Think of a project that failed in some way…now think of why it failed. I’m willing to bet you’re thinking late delivery or over-spending the budget or maybe the end-product did not function as expected.
But those are just root causes; ultimately, the project did not get any benefit realization
Every project needs to articulate its benefit realization within two key documents; the business case which describes the benefits, and the benefits review plan which describes how the benefits will be measured, when they will be measured, and who will measure the benefits.
Although some projects are just enabling or compliance type projects, and yet others may be difficult or impossible to quantify (measure), most projects are there to deliver business benefit.
I don’t want to discuss the development or the contents of the business case, nor how it is used throughout the project. Instead, I want to touch on the benefits themselves.
First benefit realization habit:
Include of benefits and dis-benefits within the business case and the benefits review plan. A simple example of a monetary benefit might be a cash saving or a revenue stream over a given period. The definition of a dis-benefit is a negative outcome as a result of the project. An example might be a decentralization of a facility causing staff redundancies and the loss of key skills.
Second benefit realization habit:
Stating benefits is not an exact science and are often only estimates. The use of three-point estimating giving a best-case, most likely, and worst-case will help create a more realistic business case upon which rational business decisions can be made.
Third benefit realization habit:
Use the ‘so what’ test. Use this when brainstorming potential benefits. If someone suggests that a new Computer System would be a benefit, ask them ‘so what’. Their reply might be because it will have a better data base – again I ask them ‘so what’. I think you can see where this is going, keep asking ‘so what’ until you get to the benefit.
Fourth benefit realization habit:
Sensitivity analysis must be used (possibly in conjunction with the second habit) to determine how sensitive the benefits, costs, and risks are to external influences beyond the projects control. An example here is monetary exchange rates.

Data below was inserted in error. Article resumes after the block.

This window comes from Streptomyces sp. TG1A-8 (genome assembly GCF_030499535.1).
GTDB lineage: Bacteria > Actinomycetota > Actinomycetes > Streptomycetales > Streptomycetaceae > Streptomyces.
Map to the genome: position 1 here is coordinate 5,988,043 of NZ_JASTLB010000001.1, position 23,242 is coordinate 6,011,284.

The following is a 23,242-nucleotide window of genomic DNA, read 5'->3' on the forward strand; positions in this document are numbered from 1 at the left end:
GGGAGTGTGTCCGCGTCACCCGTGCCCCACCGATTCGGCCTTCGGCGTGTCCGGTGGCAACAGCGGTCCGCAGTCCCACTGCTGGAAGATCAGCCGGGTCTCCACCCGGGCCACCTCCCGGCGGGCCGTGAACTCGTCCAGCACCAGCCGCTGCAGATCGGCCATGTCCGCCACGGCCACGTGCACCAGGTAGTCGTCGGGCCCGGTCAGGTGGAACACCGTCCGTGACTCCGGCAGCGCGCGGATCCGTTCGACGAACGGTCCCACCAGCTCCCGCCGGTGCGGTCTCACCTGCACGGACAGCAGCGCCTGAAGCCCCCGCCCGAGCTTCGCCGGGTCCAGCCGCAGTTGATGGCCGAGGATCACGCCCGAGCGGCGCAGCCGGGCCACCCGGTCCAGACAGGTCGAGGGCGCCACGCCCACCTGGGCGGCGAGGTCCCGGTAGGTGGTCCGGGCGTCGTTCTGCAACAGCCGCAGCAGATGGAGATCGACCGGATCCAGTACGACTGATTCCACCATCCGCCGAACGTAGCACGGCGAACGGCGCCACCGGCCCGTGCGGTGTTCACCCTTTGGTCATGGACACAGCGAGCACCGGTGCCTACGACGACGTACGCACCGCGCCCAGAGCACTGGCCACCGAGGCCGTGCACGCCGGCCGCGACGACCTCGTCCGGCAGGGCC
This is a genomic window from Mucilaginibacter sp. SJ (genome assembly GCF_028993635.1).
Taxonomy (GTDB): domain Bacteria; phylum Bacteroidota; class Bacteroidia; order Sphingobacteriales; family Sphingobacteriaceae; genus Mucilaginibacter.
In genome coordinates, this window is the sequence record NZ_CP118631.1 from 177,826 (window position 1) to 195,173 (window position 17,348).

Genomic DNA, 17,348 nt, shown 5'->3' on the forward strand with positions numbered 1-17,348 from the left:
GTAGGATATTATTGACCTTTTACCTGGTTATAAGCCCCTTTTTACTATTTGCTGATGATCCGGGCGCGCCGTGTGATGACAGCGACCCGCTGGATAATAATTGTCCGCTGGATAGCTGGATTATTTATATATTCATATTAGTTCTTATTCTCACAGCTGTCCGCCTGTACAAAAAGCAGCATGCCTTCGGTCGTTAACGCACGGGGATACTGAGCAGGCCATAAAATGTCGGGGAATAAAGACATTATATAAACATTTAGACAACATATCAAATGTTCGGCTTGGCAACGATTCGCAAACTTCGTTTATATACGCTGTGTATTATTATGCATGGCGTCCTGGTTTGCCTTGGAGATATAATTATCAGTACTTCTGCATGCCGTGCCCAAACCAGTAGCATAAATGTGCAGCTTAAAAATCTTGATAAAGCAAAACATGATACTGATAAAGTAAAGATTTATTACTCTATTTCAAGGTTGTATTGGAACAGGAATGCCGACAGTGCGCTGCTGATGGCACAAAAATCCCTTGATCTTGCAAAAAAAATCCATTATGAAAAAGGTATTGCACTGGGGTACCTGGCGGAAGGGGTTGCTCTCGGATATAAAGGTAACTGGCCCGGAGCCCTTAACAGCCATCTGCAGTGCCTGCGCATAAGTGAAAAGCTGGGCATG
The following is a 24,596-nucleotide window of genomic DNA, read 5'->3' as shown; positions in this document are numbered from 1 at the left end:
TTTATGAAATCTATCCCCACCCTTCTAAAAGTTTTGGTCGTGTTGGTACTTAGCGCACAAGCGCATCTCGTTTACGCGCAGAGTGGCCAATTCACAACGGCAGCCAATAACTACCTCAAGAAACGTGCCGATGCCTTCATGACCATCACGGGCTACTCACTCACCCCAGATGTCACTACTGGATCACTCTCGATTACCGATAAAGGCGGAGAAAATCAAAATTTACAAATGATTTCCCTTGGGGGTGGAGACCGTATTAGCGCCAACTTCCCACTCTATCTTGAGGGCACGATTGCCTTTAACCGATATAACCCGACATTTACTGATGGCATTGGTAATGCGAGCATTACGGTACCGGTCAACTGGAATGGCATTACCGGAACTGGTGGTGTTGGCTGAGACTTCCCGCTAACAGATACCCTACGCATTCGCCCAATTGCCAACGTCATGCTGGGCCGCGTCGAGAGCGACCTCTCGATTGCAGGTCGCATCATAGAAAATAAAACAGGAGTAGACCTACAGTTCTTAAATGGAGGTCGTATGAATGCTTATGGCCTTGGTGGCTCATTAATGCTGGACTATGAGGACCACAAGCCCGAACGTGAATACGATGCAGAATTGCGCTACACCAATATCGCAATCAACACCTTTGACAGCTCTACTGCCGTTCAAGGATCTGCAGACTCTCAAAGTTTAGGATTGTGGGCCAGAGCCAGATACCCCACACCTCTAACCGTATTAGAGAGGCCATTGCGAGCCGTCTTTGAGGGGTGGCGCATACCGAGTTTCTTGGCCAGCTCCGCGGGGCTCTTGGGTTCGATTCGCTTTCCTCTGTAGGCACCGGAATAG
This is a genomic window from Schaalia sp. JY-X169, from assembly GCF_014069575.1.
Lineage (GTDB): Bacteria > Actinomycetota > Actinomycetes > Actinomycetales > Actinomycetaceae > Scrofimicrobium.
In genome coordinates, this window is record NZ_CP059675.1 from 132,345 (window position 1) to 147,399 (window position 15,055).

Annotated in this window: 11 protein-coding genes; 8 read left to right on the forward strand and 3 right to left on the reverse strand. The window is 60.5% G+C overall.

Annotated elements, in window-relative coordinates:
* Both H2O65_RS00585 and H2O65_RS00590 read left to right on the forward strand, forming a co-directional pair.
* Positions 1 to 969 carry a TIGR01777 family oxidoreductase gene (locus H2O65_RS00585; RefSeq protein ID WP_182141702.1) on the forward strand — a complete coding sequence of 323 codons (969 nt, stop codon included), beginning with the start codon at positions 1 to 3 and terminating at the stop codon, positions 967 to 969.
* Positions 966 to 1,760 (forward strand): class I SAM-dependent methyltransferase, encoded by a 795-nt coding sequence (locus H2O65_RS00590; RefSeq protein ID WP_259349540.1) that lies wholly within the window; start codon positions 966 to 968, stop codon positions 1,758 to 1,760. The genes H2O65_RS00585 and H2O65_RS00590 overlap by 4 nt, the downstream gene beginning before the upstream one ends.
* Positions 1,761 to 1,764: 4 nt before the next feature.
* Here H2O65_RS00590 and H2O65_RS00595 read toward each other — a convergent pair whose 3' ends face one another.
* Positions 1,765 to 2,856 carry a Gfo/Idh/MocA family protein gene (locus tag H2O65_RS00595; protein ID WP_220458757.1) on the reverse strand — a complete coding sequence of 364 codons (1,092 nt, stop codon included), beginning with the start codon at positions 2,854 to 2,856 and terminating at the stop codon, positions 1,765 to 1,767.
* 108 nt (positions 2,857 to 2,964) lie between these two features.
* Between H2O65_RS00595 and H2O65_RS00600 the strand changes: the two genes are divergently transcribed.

This refers to the benefits review plan and the need for you to be absolutely sure that the project can indeed deliver the benefit. This will normally need close liaison with the operational area that will use the end-product of the project, and to ensure that it is clearly understood how to benefit will be measured, the timeframe of realization, and that adequate resources will be available to both measure and realise the benefits.
Ensure that each benefit is clearly isolated and that an unambiguous path exists between one or more project deliverables to each realized benefit. Because of the need to create a compelling business case, it is tempting to ‘hitch a ride’ on benefits delivered via other projects or those that would have happened with or without your particular project.
Seventh benefit realization habit:
Recognize that business cases evolve and that dynamic business environments can change throughout the life of the project. Also, that the initial business cases can change and mature as more is known throughout the life of the project. Compounding this problem, are aspects such as risks, changes and issues. It is vital that a business case is reviewed constantly throughout the project say that the trade-off between benefits, costs and risks are continually use to make informed business decisions.
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David spent 25 years as a senior project manager for USA multinationals, and has deep experience in project management. He now develops a wide range of project-related downloadable video training products under the Primer and PM Mastery System brand names. In addition, David runs project management training seminars across the world, and is a prolific writer on the many topics of project management.